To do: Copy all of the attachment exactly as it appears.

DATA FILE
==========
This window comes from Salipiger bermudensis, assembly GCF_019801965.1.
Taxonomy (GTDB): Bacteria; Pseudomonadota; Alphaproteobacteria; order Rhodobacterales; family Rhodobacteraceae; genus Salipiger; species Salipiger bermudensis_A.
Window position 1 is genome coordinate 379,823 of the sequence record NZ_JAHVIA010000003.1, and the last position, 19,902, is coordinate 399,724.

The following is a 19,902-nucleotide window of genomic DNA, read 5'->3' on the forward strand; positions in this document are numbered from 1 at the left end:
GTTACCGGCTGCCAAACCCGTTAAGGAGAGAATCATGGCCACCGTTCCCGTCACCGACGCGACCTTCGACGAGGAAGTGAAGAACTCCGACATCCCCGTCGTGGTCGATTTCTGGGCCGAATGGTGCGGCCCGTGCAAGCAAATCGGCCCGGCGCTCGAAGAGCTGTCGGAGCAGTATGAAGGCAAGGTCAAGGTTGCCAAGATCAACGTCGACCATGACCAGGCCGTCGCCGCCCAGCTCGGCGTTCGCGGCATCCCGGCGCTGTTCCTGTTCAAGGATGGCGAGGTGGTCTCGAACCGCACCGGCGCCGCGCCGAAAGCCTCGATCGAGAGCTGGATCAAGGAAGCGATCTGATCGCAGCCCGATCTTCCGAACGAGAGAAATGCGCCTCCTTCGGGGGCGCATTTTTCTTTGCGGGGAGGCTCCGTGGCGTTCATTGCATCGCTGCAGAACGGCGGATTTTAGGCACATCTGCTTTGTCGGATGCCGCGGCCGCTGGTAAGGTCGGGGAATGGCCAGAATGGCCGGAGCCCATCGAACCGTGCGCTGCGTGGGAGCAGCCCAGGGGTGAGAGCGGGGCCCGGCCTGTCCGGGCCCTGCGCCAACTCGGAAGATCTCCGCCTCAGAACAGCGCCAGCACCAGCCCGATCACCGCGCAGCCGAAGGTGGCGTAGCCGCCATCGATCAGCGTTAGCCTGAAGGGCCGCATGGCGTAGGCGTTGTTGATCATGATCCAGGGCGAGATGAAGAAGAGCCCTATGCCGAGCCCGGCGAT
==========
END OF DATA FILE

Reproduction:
This window comes from Salipiger bermudensis, assembly GCF_019801965.1.
Taxonomy (GTDB): Bacteria; Pseudomonadota; Alphaproteobacteria; order Rhodobacterales; family Rhodobacteraceae; genus Salipiger; species Salipiger bermudensis_A.
Window position 1 is genome coordinate 379,823 of the sequence record NZ_JAHVIA010000003.1, and the last position, 19,902, is coordinate 399,724.

The following is a 19,902-nucleotide window of genomic DNA, read 5'->3' on the forward strand; positions in this document are numbered from 1 at the left end:
GTTACCGGCTGCCAAACCCGTTAAGGAGAGAATCATGGCCACCGTTCCCGTCACCGACGCGACCTTCGACGAGGAAGTGAAGAACTCCGACATCCCCGTCGTGGTCGATTTCTGGGCCGAATGGTGCGGCCCGTGCAAGCAAATCGGCCCGGCGCTCGAAGAGCTGTCGGAGCAGTATGAAGGCAAGGTCAAGGTTGCCAAGATCAACGTCGACCATGACCAGGCCGTCGCCGCCCAGCTCGGCGTTCGCGGCATCCCGGCGCTGTTCCTGTTCAAGGATGGCGAGGTGGTCTCGAACCGCACCGGCGCCGCGCCGAAAGCCTCGATCGAGAGCTGGATCAAGGAAGCGATCTGATCGCAGCCCGATCTTCCGAACGAGAGAAATGCGCCTCCTTCGGGGGCGCATTTTTCTTTGCGGGGAGGCTCCGTGGCGTTCATTGCATCGCTGCAGAACGGCGGATTTTAGGCACATCTGCTTTGTCGGATGCCGCGGCCGCTGGTAAGGTCGGGGAATGGCCAGAATGGCCGGAGCCCATCGAACCGTGCGCTGCGTGGGAGCAGCCCAGGGGTGAGAGCGGGGCCCGGCCTGTCCGGGCCCTGCGCCAACTCGGAAGATCTCCGCCTCAGAACAGCGCCAGCACCAGCCCGATCACCGCGCAGCCGAAGGTGGCGTAGCCGCCATCGATCAGCGTTAGCCTGAAGGGCCGCATGGCGTAGGCGTTGTTGATCATGATCCAGGGCGAGATGAAGAAGAGCCCTATGCCGAGCCCGGCGAT